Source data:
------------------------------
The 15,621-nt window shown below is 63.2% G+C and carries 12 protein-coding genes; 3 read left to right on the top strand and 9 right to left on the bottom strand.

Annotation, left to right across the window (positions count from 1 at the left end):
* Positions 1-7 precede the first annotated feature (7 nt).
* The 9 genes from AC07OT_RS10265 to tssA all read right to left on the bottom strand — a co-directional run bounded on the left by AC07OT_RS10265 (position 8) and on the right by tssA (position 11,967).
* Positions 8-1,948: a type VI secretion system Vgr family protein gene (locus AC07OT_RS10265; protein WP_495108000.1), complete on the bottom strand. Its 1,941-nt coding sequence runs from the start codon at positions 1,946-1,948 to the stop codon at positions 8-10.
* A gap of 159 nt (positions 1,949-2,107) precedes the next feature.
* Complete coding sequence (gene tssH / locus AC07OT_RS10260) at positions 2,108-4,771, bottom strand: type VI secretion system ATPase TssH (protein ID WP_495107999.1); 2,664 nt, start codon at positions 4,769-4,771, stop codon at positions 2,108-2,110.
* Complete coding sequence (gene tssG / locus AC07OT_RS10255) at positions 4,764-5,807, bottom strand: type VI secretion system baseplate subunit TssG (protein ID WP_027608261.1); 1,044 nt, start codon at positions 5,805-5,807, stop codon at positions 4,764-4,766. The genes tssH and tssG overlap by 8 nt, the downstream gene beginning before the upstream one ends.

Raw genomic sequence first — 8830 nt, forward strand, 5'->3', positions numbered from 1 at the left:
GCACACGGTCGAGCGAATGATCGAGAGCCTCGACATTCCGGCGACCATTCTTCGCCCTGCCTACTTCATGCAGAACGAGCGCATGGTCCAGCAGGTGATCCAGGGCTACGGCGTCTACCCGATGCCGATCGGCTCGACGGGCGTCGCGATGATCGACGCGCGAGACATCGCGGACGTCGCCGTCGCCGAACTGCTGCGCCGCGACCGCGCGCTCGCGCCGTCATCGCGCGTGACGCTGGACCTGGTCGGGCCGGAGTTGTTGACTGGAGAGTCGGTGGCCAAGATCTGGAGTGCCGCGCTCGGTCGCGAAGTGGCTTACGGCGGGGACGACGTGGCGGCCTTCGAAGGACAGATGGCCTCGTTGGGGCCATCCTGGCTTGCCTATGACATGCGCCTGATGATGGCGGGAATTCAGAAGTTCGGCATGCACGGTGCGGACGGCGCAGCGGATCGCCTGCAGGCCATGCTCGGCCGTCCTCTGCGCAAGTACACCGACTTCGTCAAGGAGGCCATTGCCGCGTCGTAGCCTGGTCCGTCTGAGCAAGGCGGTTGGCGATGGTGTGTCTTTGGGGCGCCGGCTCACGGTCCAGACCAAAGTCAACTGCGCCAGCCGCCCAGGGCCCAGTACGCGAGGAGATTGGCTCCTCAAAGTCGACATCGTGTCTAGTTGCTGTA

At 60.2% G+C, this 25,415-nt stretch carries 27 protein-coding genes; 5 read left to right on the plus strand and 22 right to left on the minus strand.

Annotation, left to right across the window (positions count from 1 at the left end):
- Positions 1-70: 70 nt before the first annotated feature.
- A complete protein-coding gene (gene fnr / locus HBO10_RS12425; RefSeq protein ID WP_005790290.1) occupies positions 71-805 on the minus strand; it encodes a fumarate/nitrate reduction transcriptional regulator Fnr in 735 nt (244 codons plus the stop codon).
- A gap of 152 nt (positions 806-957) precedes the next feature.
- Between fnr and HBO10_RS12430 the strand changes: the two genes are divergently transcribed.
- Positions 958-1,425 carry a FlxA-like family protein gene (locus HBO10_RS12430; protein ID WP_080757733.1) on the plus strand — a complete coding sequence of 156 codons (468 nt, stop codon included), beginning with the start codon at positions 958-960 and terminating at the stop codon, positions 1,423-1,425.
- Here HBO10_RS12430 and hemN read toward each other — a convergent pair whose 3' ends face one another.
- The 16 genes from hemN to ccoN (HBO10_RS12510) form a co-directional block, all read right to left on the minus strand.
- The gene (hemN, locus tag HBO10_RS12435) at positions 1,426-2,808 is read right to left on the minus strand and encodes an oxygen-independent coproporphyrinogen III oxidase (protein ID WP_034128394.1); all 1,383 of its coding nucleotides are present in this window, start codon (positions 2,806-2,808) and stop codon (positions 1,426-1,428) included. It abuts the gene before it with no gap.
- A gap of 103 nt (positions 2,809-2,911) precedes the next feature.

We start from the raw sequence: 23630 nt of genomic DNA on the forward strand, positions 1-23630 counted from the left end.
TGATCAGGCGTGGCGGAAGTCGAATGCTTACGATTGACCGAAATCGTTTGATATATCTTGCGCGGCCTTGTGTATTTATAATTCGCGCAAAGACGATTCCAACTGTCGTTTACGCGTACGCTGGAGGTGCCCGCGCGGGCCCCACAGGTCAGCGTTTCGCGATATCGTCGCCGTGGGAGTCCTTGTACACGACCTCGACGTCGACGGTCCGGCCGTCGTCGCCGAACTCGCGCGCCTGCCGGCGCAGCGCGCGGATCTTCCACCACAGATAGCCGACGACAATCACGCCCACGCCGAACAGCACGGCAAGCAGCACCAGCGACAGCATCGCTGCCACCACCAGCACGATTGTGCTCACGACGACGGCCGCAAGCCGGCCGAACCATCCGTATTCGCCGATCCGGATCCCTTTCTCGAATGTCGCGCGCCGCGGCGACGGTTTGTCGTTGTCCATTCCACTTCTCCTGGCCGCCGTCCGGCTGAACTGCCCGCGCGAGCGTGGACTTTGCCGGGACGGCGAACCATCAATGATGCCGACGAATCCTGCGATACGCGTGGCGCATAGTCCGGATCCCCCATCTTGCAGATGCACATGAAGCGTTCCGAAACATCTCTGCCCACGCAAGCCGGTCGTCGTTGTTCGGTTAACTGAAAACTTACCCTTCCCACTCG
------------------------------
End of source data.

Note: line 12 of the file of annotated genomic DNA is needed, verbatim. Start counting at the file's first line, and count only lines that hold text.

Annotation, left to right across the window (positions count from 1 at the left end):